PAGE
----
As a campus police officer put Tariq Khan in a chokehold, a lunchtime crowd at George Mason University began egging the officer on. Chants of “Kick his ass! Kick his ass!” were intermingled with cries of “Punch him!” “Kick him!” and “Take him down!” Two students–one had earlier ripped a sign off Khan’s chest, the other had repeatedly called him a “pussy”–and a computer-lab staff member assisted the officer in “apprehending” Khan, as university spokesperson Dan Walsch put it, by piling on top of him and twisting his body until he cried out in pain.
Khan, 27, a four-year Air Force veteran and a junior at GMU, had been walking through the Johnson Center on September 29 when he saw a Marine recruiter. He made up a sign, “Recruiters lie. Don’t be deceived,” and silently stood next to the recruiter’s table. Less than thirty minutes later he found himself in the chokehold. Backup police dragged Khan from the building, and one of them pulled out pepper spray. “I’m being nonviolent, and this officer is going to pepper-spray me! If you have a cell phone, please take a picture,” Khan says he shouted. Aimee Wells, a junior and a library staffer, says she pulled out her camera-phone and the officer put away the canister, saying, “Don’t worry. Nobody’s getting pepper-sprayed today.”
Khan, a sociology major, was taken to the Fairfax County jail and charged with disorderly conduct and trespassing. While there, he says, one officer told him, “You people are the most dangerous people in the world.” Another officer, he says, warned him that if he didn’t behave, “They’ll hang you up by your feet.” Police photographs show a bruised and bloodied Khan. A campus investigation is under way into the actions of the police, the staff member and the students, but no charges have yet been brought. “Buz” Grover, the balding, gray-ponytailed computer lab staffer who jumped on Khan and pulled his arm back, looks about six-foot-six and weighs maybe 280 pounds. “I assisted the officer,” he said, “but beyond saying anything else I think I should consult with the university first…. Basically, someone doesn’t want to take responsibility for his actions, and I’m not inclined to help them do that.”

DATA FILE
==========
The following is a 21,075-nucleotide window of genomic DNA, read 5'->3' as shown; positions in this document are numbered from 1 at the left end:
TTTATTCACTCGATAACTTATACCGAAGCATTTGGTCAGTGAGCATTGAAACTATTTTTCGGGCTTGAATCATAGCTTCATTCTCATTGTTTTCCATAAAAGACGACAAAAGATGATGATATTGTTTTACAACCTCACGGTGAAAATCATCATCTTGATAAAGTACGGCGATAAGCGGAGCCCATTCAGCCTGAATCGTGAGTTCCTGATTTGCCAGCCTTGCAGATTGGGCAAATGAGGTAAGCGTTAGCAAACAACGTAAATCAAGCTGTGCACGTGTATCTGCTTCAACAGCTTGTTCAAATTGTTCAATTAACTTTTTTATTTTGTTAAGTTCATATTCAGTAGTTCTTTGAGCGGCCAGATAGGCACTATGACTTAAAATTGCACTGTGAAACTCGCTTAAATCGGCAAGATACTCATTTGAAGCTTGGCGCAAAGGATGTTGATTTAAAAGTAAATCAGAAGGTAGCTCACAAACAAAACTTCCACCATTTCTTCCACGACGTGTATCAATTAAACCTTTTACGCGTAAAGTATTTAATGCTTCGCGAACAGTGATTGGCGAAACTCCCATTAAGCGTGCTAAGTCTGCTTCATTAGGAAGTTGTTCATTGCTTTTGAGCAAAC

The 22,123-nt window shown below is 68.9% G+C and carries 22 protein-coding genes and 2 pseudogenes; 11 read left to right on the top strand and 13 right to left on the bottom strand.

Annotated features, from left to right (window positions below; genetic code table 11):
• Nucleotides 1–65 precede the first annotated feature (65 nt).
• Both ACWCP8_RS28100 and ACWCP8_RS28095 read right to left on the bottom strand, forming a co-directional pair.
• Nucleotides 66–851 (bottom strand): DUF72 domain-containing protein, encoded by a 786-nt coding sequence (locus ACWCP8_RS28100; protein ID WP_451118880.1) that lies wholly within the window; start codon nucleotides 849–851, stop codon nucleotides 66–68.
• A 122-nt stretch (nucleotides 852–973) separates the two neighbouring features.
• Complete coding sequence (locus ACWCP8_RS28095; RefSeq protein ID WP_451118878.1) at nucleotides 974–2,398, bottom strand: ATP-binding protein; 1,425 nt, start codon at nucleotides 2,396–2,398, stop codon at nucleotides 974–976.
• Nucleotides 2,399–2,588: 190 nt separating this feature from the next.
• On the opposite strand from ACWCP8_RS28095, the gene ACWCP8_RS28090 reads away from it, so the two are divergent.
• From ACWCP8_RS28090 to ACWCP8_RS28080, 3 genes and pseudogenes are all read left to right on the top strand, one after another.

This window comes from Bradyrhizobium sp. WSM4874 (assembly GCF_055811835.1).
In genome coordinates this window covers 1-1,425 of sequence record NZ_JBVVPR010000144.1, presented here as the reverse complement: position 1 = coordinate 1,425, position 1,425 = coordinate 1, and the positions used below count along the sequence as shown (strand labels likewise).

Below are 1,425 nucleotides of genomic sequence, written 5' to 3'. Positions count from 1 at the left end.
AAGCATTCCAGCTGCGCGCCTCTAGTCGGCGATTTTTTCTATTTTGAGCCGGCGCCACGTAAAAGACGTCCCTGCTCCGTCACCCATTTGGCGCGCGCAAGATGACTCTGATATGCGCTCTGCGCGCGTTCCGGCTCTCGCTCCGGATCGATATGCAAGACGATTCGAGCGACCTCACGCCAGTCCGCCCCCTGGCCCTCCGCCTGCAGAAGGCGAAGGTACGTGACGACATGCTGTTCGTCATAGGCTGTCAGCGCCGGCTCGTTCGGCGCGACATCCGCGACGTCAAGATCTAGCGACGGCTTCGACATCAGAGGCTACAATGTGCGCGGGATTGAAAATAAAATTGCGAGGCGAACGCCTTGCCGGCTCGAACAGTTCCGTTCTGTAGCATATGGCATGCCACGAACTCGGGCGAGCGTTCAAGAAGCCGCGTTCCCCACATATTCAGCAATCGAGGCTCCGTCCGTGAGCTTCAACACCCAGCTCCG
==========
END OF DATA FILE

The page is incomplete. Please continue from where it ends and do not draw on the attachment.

Last semester, the counterrecruiting protest movement was just getting warmed up. New York’s City College; William Paterson University in Wayne, New Jersey; San Francisco State University; and the University of California-Santa Cruz all saw confrontations that resulted in varying degrees of police and/or administrative action against counterrecruitment protesters. Though it’s still early in the 2005-06 school year, the counterrecruiting movement has picked up serious steam nationwide, and is being met with angry–sometimes violent–reactions. “It’s getting really ugly,” says Liz Rivera Goldstein, chair of the National Network Opposing Militarization of Youth and a mother of two draft-age sons.
The same week that Khan was arrested, student protesters in Wisconsin and western Massachusetts were met with similar displays of force. Ultimately, though, it may be Holyoke Community College (HCC), located in one of Massachusetts’s poorest towns, the predominantly Puerto Rican Holyoke, that has recruiters the most worried. Protests against military recruitment may not be welcomed by recruiters on campuses in Santa Cruz, San Francisco, Madison or Manhattan, but they’re not unexpected. These campuses, based in deeply liberal areas, have a strong sense of community and a proud history of protest. Besides, well-educated liberals don’t necessarily make the most fertile soil for recruitment. Says Holyoke sophomore Charles Peterson, “It’s OK for Amherst or Hampshire College to have politics, but once working-class students start protesting, then state cops in riot gear get called in.”